The Obama sock monkey may not be shelved.
Early Monday, it appeared that a Barack Obama sock monkey created by a West Jordan couple and criticized as racially offensive was never actually going to be distributed. Both the contracted manufacturer, Binkley Toys Inc., and TheSockObama LLC apologized and said on their respective Web sites that it would not be manufactured.
"We are very apologetic to all who were upset by our toy idea," an apology appearing on TheSockObama company's Web site says. "We will not be proceeding with the manufacturing of this toy. Thank you."
Binkley Toys, which had been involved in prototyping the doll as a "work for hire" manufacturer, also posted an apology from owner Rob Bishop not to be confused with the Utah congressman of the same name and said it was not going to manufacture the monkey.
Bishop said in his apology that he hadn't initially made the "racist connection." He was also initially surprised by the outcry, "but when viewing the toy again, I could see how people could make the connection."
But Monday afternoon, the creators, David and Elizabeth Lawson, told the Deseret News that "a few new opportunities have been presented" for the production of the monkey. They also issued a long news release that defended the monkey as a victim of double standards and unfair censorship.
Last week, TheSockObama LLC Web site led to a barrage of bloggers' criticism of the racial undertones of depicting Obama as a monkey. The undertones date to Jim Crow, when blacks were compared to monkeys in efforts to frame them as a lesser race.
"It's OK for there to be hundreds of thousands of Google sites containing references to our current president's resemblance to a chimpanzee," the Lawsons' statement said. "However, it's not OK to make that same association regarding our possible next president."
The Lawsons said in the statement they were forced to shut down after only seven days, and are issuing refunds to those who have ordered the sock monkeys after "blogging dens of resistance quickly began their fury of e-mails," many of which were threatening.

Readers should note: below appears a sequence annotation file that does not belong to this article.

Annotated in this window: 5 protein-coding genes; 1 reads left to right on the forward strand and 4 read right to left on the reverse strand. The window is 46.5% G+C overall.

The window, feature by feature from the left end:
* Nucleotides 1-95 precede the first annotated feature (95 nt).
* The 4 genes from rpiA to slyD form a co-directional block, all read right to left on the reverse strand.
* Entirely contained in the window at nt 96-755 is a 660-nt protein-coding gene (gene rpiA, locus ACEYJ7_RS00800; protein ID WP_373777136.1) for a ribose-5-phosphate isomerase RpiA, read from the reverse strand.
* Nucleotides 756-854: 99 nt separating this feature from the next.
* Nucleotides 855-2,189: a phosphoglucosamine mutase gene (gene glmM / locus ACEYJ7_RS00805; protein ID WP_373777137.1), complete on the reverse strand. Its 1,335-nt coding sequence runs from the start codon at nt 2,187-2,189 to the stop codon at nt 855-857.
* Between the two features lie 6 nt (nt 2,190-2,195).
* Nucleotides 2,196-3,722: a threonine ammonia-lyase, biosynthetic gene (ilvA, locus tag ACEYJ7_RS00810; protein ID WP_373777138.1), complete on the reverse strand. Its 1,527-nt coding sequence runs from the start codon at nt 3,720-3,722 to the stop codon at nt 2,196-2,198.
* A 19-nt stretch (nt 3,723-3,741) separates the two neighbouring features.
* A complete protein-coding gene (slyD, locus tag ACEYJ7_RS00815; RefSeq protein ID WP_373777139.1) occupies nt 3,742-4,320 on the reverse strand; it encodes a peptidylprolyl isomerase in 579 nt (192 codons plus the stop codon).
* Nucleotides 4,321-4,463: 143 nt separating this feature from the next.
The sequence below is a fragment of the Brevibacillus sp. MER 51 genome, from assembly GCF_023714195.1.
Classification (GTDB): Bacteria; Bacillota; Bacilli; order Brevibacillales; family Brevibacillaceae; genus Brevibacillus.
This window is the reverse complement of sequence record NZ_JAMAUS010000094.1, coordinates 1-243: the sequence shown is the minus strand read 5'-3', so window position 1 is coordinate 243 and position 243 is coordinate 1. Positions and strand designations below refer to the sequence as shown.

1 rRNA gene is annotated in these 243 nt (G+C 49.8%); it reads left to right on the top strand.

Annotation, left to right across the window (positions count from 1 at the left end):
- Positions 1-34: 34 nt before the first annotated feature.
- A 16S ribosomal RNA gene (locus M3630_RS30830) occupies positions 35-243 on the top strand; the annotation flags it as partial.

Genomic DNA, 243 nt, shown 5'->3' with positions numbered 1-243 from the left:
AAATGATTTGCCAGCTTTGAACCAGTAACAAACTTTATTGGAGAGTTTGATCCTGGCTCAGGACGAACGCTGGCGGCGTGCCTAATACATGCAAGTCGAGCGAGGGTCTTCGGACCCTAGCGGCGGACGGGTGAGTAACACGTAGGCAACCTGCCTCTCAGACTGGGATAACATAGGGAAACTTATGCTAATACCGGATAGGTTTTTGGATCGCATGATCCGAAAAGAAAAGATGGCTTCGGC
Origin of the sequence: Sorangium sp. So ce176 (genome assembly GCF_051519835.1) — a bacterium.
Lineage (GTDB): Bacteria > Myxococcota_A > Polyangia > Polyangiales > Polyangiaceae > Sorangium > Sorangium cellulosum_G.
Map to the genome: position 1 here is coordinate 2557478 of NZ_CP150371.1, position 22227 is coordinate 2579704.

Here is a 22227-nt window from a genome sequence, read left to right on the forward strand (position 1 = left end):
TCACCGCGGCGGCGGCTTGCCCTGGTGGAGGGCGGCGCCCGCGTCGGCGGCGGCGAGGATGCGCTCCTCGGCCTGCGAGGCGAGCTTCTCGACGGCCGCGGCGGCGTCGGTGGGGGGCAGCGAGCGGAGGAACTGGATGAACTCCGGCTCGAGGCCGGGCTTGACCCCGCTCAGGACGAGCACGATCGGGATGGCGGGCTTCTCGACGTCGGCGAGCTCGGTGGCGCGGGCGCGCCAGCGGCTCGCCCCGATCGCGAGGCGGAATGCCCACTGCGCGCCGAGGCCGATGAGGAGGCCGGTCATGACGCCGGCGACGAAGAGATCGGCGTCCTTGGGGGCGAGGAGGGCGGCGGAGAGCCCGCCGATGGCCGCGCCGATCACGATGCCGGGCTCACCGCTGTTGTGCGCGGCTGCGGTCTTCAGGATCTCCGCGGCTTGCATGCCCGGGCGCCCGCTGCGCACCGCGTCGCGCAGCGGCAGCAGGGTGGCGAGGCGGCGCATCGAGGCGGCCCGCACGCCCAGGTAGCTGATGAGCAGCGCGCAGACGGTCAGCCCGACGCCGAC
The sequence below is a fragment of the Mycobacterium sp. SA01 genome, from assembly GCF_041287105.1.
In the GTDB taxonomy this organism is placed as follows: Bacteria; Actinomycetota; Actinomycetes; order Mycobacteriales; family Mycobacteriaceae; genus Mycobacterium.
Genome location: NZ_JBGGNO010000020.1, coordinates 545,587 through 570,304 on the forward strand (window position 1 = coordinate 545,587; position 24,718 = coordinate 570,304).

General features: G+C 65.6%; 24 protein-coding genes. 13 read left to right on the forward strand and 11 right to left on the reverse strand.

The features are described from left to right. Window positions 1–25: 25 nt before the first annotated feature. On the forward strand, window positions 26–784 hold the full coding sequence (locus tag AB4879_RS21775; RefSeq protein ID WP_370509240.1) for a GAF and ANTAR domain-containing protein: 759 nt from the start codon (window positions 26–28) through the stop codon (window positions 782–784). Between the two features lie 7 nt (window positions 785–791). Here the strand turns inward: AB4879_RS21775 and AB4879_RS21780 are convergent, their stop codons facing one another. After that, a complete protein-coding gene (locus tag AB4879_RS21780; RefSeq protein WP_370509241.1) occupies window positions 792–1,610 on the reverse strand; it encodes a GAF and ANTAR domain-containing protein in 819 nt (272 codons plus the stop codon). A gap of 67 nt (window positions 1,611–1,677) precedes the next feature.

"Having led a moderately quiet lifestyle until now; our social calendar suddenly filled up with vivid and creative death threats," the statement said. "And last we heard, a posse of bloggers from back east are on their way over to conduct how did they phrase it, a good ol' fashioned KKK house burning party at David & Elizabeth's. Kinda exciting stuff, but this in America?"
Last week, the company had defended its product in a response to New York Magazine, saying TheSockObama doll wasn't meant to offend anyone.
"It is not, nor has it ever been our objective to hurt, dismay or anger anyone," that letter said in part.
Jeanetta Williams, president of the Salt Lake branch of the NAACP, credited public outcry with halting the production of the monkey, which she had last week called "pure racism at its extreme."
"People in general found it to be very offensive," Williams said. "Bringing it to the forefront made people aware these kinds of things are going on."
Misty Fowler, chairwoman of Utah for Obama, said she was pleased with the earlier decision to pull the product and issue an apology."I really think this has been a useless distraction from the real issues. I also think Utahns are much more affected by Obama's economic policy than some ill-conceived idea for a toy," Fowler said. "I'm glad that this has come to an end."
Contributing: Lisa Riley Roche E-mail: firstname.lastname@example.org